Cyprès et Lauriers, Op. 156, for Organ and Orchestra was written by Camille Saint-Saëns in 1919, two years before the composer's death. An unusual work, it is a memorial for the casualties of World War I.
Lasting not quite twenty minutes, the entire piece is program music divided into two parts, each corresponding to a section of the title. The first (this) part, which corresponds to 'cyprès' (literally 'cypress') is a long, mournful adagio for organ solo in the manner of a dirge, reminiscent of the weeping that a cypress is often seen to embody.
One of Saint-Saëns' more (though by no means only) unusual compositions, this piece has not secured the same status in the classical canon as his more famous Third Symphony, written for similar ensemble thirty-one years earlier. This might be attributed to the fact that Cyprès et Lauriers is of a much shorter duration and markedly less profound and sweeping nature than its predecessor.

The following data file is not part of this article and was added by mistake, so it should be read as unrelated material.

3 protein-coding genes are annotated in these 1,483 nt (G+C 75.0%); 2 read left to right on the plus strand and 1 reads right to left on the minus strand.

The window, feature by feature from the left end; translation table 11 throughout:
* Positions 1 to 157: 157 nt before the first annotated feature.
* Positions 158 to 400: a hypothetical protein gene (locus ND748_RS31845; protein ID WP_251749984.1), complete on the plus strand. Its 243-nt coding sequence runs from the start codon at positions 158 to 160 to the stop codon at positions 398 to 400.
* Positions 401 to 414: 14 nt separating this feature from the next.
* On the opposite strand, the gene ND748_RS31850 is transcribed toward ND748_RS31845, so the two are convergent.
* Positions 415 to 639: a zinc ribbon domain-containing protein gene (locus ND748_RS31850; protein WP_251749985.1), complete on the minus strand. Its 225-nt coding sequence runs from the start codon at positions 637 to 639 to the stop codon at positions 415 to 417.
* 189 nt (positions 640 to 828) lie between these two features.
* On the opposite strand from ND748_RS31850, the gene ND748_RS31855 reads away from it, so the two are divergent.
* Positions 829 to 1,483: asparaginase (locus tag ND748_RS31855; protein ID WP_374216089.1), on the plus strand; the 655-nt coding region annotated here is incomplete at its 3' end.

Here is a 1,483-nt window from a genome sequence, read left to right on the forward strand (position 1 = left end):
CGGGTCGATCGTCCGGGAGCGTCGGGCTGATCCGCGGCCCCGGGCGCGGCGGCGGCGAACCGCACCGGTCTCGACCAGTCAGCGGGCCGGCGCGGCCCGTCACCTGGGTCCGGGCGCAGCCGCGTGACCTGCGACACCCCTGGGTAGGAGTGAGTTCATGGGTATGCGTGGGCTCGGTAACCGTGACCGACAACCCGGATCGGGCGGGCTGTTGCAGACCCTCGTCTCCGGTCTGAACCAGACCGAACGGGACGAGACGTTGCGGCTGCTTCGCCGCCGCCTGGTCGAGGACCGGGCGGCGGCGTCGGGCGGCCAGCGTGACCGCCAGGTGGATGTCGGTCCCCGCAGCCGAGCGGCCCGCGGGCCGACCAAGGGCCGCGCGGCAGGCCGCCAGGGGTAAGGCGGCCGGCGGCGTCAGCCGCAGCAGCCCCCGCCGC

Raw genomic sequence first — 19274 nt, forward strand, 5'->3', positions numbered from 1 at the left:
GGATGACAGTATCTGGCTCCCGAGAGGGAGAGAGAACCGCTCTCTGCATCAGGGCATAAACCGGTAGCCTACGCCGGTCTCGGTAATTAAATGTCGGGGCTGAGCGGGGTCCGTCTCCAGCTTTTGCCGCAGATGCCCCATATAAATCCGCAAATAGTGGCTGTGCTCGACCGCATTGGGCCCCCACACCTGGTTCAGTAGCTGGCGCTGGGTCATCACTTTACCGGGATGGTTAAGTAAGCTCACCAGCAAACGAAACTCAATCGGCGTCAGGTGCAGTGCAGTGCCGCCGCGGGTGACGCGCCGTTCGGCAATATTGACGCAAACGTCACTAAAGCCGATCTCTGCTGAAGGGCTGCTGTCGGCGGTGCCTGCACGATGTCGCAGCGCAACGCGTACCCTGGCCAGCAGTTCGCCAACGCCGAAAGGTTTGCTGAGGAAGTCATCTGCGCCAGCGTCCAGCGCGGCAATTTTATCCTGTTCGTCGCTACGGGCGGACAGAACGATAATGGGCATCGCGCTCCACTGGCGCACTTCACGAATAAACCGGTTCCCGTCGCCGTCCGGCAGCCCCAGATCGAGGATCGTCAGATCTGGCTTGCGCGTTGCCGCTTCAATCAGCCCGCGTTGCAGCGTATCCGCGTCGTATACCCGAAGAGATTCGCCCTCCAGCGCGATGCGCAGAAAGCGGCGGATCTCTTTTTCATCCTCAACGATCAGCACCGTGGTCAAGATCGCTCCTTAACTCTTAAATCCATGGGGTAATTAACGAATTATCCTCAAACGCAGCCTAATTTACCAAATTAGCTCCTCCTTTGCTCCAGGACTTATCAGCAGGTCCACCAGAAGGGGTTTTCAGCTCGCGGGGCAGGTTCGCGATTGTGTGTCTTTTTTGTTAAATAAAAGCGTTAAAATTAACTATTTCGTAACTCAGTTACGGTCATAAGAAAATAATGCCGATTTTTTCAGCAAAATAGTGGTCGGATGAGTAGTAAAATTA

At barely fifteen minutes, the work opens with (this) a meandering organ solo which takes up the entire first of the two movements. Although Saint-Saëns was not taken with Impressionism, the organ seems to meander among shapeless musings as a French zephyr might meander among the cypress trees of the title. The scoring becomes so sparse at several points only one or two pedal tones are heard and it is thus the first movement ends.
The instrumentation itself bears note: whereas the Third Symphony was written with the organ incorporated as a member of the orchestral ensemble, something that would bear repetition (most famously in Richard Strauss's Also sprach Zarathustra), Cyprès et Lauriers is structured in traditional concerto form with the organ as soloist.
This piece is best played using the "GeneralUser GS.sf2" Soundfont by S. Christian Collins Software (http://www.schristiancollins.com/generaluser.php).